On July 1 Sacramento kicked a surprise ball past the goalie and I can’t believe more people aren’t talking about it, because this affects all of us. As an insider in the insurance industry we’ve been dealing with this problem for years (and if you know me I’ve been ranting about this on our blog since 2014). What am I talking about? AB 72 – Balance Billing: Out of Network Coverage.
Balance Billing, you say? I don’t have that problem, I only see “In Network” doctors. Sure. When you’re conscious. Here’s the most common example: You need to have a surgery. You know it’s going to be expensive to stay at the hospital so you take great care to plan everything accordingly with your insurance plan coverage. You discuss the cost with your doctor. You meet with the hospital billing department and review what the anticipated charges will be. You make sure the proper approvals are coordinated with your Medical Group giving you the “okay” to get everything done. The day arrives, you have your surgery, go home a few days later, start getting better, then BAM! You get a bill from the anesthesiologist. Wait. Who was that guy? I don’t remember meeting him? Or maybe I did but it was fast and fuzzy. Should that be covered as part of the hospital bill? He must work for the hospital, I’ll just call and sort this out. Nope. Not gonna happen. They don’t work for the hospital! In fact, according to an SF Gate article dated 10/15/17 “Some doctors- particularly hospital specialists such as anesthesiologists, radiologists, and pathologists- don’t have contracts because they don’t believe they will be adequately reimbursed.” Adequately reimbursed. Those are the key words in contention here aren’t they? What is adequate?
According to AB 72 ‘adequate’ will be 125 percent of the rate Medicare pays, or at the insurer’s average contracted rate, whichever is greater. So essentially what they are saying here is- hey doc, you have to play by the rules everyone else is playing by- and boy are they angry. So angry, in fact, they have filed a lawsuit against Governor Brown. The Association of American Physicians and Surgeons (AAPS) vs. Brown alleges that AB 72 imposes wage and price controls against physicians, and allows insurance companies to set the rates for all physicians, even those not under contract with the insurance companies. They argue that this law “hands control over to insurance bureaucrats to essentially decide what out-of-network physicians will be paid for life-saving medical care”, and “empowers private insurance companies to deprive out-of-network physicians of the market value for their services, and arbitrarily denies them just compensation for their labor. [https://aapsonline.org/aaps-vs-brown-protecting-physicians-patients-ab-72/]. This is the crux of their argument of course- we should be able to charge whatever we want to charge- THAT’S WHY we didn’t contract with an insurance company in the first place.
I believe the solutions lies somewhere in the middle. There are lots of doctors who choose not to be contracted with any insurance provider at all. A percent (possible the 1% *cough cough*) of our population currently often choose to see doctors of all sorts that are not contracted with an insurance company. I have told clients and friends in the past here is the pattern: A doctor or specialist in a high-end area like Beverly Hills will build up a practice by being contracted with many insurance providers. Once they have built up a loyal following they sever ties with all insurance providers and notify their clients “we are no longer contracted with anyone and here are our new rates”. They can be successful this way because they have built up a market and demand for their services. However even THEN there is a cap on what they can charge. After all, they still must remain competitive with their peers. People paying cash for their services will obviously shop around regardless of how much they trust and respect their provider. I believe this is a fair practice. It has transparency (regardless of how they got there).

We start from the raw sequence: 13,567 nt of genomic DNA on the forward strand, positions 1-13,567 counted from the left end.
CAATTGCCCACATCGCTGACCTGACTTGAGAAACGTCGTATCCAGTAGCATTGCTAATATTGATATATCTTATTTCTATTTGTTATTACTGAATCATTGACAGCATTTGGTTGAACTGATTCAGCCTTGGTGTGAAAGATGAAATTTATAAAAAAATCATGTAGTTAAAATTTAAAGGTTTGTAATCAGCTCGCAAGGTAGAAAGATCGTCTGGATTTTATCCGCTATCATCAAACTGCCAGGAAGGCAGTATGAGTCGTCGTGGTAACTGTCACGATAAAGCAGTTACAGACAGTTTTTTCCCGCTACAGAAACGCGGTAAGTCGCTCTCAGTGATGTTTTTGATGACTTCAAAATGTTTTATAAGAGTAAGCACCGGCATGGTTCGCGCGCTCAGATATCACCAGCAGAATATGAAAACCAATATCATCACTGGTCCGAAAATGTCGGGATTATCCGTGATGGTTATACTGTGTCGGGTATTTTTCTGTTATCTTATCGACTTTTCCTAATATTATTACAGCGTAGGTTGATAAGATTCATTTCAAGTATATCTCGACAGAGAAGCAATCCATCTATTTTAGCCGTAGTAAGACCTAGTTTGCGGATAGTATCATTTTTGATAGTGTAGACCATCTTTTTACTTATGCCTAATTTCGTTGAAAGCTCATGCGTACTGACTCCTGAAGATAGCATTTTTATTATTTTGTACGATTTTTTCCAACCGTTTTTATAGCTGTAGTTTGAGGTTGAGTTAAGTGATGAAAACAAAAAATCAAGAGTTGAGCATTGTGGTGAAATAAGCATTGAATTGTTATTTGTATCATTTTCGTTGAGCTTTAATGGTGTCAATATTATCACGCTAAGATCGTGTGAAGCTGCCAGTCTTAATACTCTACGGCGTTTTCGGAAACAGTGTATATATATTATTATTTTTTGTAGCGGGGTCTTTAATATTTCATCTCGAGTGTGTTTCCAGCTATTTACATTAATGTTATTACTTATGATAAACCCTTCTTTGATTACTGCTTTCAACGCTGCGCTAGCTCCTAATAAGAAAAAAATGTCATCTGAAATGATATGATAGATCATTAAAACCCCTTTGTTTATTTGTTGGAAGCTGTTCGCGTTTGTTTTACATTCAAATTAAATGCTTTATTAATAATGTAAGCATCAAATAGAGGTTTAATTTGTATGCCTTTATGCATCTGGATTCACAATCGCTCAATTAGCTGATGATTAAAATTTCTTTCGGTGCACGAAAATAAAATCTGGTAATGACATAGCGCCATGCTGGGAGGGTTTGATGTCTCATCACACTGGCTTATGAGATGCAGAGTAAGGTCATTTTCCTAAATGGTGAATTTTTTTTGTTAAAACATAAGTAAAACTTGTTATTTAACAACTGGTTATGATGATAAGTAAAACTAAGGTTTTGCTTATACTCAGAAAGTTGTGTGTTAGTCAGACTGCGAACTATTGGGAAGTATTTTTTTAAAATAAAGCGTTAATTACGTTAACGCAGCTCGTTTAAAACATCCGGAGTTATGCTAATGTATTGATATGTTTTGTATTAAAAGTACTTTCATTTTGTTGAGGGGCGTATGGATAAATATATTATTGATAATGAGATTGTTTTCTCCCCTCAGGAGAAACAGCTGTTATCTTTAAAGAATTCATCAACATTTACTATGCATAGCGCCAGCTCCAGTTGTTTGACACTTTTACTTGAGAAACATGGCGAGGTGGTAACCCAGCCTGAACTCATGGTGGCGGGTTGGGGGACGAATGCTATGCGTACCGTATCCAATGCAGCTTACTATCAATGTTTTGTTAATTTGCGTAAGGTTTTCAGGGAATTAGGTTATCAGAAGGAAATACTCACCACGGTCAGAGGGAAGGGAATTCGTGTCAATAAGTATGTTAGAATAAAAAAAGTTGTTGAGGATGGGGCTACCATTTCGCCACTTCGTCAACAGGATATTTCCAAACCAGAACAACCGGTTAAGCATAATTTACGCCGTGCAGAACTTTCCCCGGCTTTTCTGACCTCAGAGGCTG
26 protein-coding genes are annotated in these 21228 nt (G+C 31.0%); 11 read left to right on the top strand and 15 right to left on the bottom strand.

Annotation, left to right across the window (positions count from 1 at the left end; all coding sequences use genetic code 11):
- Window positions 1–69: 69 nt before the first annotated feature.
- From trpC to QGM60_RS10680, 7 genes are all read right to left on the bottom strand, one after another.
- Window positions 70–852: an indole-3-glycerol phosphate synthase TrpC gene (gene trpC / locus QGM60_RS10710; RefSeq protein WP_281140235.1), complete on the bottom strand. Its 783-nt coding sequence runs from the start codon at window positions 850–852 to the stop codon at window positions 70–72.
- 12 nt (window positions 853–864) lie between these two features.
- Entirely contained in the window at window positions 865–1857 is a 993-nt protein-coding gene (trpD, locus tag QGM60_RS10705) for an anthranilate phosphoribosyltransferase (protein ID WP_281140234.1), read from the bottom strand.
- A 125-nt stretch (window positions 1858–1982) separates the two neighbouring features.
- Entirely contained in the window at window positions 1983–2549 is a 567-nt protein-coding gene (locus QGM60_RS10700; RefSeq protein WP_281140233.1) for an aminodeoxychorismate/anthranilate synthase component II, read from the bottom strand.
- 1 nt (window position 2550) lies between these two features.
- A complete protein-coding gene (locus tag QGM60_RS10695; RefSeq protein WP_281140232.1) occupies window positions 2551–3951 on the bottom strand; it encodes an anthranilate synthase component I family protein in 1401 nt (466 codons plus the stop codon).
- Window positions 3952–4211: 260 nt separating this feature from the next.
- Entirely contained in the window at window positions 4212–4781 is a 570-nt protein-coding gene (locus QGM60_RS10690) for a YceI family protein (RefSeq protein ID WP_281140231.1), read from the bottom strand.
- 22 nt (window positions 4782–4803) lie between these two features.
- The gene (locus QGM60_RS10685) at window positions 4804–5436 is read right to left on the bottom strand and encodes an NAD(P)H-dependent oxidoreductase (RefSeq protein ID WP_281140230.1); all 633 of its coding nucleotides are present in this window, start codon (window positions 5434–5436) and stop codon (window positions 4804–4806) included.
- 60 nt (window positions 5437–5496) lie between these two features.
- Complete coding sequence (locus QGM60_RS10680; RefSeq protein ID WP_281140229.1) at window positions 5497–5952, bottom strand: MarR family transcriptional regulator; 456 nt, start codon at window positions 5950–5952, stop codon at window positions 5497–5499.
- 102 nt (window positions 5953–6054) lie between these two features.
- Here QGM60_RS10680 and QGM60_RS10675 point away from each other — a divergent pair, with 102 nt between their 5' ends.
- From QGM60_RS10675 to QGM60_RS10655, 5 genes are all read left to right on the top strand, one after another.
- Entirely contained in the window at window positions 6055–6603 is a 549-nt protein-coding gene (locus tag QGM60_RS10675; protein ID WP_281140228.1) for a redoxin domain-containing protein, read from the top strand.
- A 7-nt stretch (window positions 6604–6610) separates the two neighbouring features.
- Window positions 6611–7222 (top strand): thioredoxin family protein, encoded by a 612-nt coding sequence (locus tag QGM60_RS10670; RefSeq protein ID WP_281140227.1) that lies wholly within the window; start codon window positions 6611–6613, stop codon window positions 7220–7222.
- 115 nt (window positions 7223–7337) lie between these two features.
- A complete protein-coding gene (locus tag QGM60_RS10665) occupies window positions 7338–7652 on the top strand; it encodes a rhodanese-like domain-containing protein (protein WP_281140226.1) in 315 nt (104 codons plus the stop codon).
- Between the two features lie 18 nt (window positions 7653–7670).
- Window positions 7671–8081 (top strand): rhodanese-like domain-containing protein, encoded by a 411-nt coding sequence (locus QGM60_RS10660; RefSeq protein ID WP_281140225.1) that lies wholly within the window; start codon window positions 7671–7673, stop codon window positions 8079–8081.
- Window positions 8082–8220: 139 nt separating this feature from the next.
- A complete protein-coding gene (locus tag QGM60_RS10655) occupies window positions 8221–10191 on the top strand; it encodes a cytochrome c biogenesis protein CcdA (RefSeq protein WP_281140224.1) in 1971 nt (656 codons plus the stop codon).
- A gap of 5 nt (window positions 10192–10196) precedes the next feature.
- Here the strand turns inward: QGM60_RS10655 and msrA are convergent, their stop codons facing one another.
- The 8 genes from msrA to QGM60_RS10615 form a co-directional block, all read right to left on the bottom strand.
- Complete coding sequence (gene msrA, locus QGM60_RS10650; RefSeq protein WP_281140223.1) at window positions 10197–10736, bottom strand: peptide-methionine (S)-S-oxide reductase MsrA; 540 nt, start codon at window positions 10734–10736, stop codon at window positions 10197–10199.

However, anesthesiologists do not fall into this category. I argue they are sneaking in the backdoor at the hospital because the hospital hires them- NOT YOU. Why is NO ONE whether it is the hospital or the anesthesiologist themselves, meeting with you prior to your procedure and saying ‘this is how much I charge for my services’??? Are they necessary and important? Of course! Do we 100% know they will be required during any major procedure? Absolutely! So why aren’t we given the opportunity to price them out too? Can you imagine if a contractor came and built you a new roof while you slept then handed you a $15,000 bill? (Yes, I have seen that much billed before.) When you say, ‘hey I didn’t ask you to build me this roof I can’t pay you, they replied well I was driving by and I saw you really needed it…’ If you want to be ‘not contracted’ then we should have been given a CHANCE to know how much you are going to charge- and see if we can get ourselves a better deal. What if we were being provided an anesthesiologist with a less than stellar job history? Wouldn’t we want to know if they had some mistakes in their past? That could affect our LIFE! No. We were never given the chance to make these choices. That’s why this law was written.
So that’s my story and I’m sticking to it. Either tell us about the cost before we need you, or get with the program. Because hiding in the hospital staff room, then getting mad when we ask you to play by the rules isn’t working for the general population. It’s theft.